Alcohol, Glass and Violence (Alasdair Forsyth)
30 Oct 2012
Alcohol, Glass and Violence (Alasdair Forsyth)
Alasdair Forsyth has conducted a range of research projects focusing on the links between alcohol-related glass, and its role in increasing the severity of violence, and in other forms of anti-social behaviour or injury risk. This initially involved an exploration of the impact of introducing drinking vessels manufactured in mediums other than annealed glass (e.g. plastics, aluminium or ‘safety glassware’) to serve alcohol at on-trade premises, specifically the impact of a glassware ban in Glasgow’s late night drinking venues (i.e. those holding an entertainments license). His paper, ‘Banning Glassware from Nightclubs in Glasgow’, assessed the impact of the glassware ban and patrons attitudes towards it, by combining police data, participant observation and interviews with nightclub patrons.
Alasdair then led a research project investigating alcohol-related detritus in community settings; which combined interviews with off-sales workers and a survey of alcohol related litter. The latter phase of this project was accomplished by photographing and mapping the remains of all branded bottles and cans or other alcohol detritus, lying within a residential community (population 23,000) in mid Scotland. As a comparator, ‘An Investigation into the environmental impact of off-licensed premises on residential neighbourhoods’ also recorded any illicit drug-related detritus found littering the survey area.
At this time, he was also involved in related research which conducted Focus Groups with youthful street drinkers, in situ, at various locations ranging from central Glasgow to rural parts of Central Scotland. ‘Young People’s Street Drinking Behaviour: Investigating the Influence of Marketing & Subculture’ was unique in that it combined the observation of drinking behaviours (in parks, public squares etc.) with qualitative interviews, and helped to explain why young people consume certain alcohol brands in these alfresco locations and how this relates to policing and alcohol policy.
Finally, Alasdair was involved in ongoing Scottish Prison Service (SPS) research into alcohol use amongst male young offenders in custody. ‘Alcohol and Violence among Young Male Offenders in Scotland’ combined a self-complete survey of 172 offenders in 2007 with 30 qualitative interviews conducted in 2008, which is one of the only studies of youth violence in Scotland in recent years.
Key Findings from the Research
The nightclub research revealed that although replacing glass with other types of vessels is unlikely to reduce the incidence of violent events, what it will do is reduce the severity of such events.
The photographic mapping survey of alcohol and drug related detritus, found that the presence of such litter, especially broken glass, was statistically significantly related to variations in local area deprivation, rather than proximity to an off-sales premises. This is a finding which raises doubts over the efficacy of any future alcohol social-responsibility policies based on the ‘polluter pays principle’. Only 3 instances of drug related detritus were identified (none of which comprised needles / syringes) compared to 1,406 instances of brand identifiable alcohol-related detritus (including 587 glass bottles, 67% of which were smashed).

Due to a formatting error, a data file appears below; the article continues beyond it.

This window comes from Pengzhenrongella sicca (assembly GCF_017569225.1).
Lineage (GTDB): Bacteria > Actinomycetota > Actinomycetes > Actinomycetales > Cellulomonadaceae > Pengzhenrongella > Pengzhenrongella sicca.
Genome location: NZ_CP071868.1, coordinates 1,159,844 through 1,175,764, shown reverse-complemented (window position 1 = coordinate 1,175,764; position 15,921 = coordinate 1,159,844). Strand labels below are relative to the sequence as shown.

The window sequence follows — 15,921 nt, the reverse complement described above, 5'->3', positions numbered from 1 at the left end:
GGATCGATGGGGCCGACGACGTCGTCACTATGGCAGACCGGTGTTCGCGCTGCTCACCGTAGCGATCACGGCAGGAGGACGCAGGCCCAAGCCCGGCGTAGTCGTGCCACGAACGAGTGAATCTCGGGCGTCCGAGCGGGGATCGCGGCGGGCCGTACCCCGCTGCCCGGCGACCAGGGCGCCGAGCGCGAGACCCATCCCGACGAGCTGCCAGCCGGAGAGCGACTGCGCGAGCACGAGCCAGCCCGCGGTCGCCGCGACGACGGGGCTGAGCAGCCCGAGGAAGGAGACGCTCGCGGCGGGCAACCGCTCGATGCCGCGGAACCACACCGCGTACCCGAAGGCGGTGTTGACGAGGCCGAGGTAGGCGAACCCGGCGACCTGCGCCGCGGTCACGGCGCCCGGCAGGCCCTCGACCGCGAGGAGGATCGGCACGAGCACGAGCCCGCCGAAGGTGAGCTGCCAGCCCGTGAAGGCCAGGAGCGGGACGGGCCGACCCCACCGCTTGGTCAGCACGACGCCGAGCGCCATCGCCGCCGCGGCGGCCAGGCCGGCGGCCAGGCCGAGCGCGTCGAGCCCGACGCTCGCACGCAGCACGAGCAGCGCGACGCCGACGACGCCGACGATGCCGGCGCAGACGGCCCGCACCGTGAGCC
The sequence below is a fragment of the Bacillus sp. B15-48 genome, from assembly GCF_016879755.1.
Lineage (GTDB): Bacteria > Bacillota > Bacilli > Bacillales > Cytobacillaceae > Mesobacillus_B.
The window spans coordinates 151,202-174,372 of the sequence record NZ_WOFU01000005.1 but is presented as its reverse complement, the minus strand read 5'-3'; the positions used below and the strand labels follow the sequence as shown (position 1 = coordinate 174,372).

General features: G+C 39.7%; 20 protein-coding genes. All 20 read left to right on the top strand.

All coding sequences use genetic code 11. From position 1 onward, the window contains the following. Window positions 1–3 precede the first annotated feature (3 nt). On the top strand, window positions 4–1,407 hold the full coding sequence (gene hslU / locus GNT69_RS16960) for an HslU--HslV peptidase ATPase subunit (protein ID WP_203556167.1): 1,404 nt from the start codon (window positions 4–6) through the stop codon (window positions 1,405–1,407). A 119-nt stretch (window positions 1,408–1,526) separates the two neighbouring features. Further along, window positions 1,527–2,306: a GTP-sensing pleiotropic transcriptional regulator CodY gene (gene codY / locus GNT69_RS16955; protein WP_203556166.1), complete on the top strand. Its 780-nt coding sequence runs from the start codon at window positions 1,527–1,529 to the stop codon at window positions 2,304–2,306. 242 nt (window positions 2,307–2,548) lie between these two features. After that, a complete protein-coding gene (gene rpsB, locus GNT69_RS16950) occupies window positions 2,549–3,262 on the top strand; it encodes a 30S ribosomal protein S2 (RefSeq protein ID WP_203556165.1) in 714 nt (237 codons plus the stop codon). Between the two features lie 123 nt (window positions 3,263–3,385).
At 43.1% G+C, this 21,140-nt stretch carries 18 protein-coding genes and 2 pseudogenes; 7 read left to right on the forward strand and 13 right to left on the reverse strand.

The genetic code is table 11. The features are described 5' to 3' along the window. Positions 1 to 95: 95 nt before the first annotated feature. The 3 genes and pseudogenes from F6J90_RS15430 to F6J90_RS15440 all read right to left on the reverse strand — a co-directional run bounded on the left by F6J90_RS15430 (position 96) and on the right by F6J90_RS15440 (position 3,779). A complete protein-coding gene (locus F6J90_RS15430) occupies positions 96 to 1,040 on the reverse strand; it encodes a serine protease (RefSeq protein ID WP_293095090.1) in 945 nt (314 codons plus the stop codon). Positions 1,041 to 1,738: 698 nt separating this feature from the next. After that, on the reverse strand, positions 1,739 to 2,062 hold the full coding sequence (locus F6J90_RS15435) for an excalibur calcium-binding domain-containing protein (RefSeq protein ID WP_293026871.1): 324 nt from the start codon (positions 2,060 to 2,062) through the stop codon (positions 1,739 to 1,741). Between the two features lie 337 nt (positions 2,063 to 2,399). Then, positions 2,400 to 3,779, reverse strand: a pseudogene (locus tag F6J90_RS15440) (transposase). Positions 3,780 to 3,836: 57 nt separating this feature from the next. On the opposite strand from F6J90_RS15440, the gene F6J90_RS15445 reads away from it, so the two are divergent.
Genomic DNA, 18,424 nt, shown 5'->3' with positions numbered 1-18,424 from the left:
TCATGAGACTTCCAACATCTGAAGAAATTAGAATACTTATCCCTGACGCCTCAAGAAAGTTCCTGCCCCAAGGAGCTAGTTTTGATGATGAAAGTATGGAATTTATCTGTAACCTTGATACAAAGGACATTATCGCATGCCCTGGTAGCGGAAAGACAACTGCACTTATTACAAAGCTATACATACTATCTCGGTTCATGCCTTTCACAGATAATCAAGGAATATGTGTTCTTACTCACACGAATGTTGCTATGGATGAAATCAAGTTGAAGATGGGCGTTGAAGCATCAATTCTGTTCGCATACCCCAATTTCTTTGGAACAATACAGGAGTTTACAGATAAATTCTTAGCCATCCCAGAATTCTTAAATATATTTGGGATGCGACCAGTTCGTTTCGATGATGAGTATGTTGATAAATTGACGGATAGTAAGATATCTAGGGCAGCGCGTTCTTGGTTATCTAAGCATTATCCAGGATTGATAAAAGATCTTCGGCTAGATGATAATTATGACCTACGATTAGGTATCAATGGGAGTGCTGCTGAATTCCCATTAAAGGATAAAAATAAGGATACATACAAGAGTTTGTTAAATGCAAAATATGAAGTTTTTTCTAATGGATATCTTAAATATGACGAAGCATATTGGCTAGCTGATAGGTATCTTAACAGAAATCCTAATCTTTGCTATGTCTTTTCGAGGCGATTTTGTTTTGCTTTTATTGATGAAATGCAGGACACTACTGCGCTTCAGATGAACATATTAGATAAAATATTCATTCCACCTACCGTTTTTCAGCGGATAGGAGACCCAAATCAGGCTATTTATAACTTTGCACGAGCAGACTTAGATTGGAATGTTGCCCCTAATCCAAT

A majority (53.4%) of the 172 Scottish Young Offenders surveyed were found to be in custody for a serious violent offence and most (81.3%) had been drinking prior to their current offence. In this survey, a “bottle” was the weapon which was the second most often reported as being ‘used’ “to injure someone”. However, few of these young offenders reported intentionally ‘carrying’ a bottle (unlike other weapons, particularly knives). In addition, most (80.5%) of young offenders who reported having used any weapon to injure someone stated that they had consumed alcohol prior to doing so. The potential link between alcohol, glass bottles and the severity of violence was confirmed during the subsequent qualitative interviews with young offenders, which revealed accounts of violent incidents where a bottle had been used simply because this was what was in their hand at the time, during a drinking session, or because of the ubiquitous nature of bottles at the locations where they drank and fought in the community.
One alcohol product “Buckfast Tonic Wine” accounted for 54% of all glass alcohol-related detritus in the photographic survey. Further, the same brand had been consumed by 43% of the young offenders surveyed prior to their current offence, either alone or in combination with other drinks or drugs (particularly diazepam). However, the young offenders did not equate this beverage’s effects with violence, despite describing serious violent incidents involving Buckfast bottles, that attribution was reserved for spirits (i.e. strong alcohol).
Alasdair’s research has been consulted and cited by various individuals and organisations outside academia. His article ‘Banning Glassware from Nightclubs in Glasgow’ was voted as one of the 50 best ever examples of alcohol harm reduction research by the International Harm Reduction Association (IHRA 2008). Alasdair’s work is often quoted in the press and has been regularly cited in the Scottish Parliament. Given his knowledge in this area Alasdair has also been invited to give evidence to the Scottish Parliament, recently providing evidence about the Alcohol (Scotland) Bill to the Health and Sport Committee.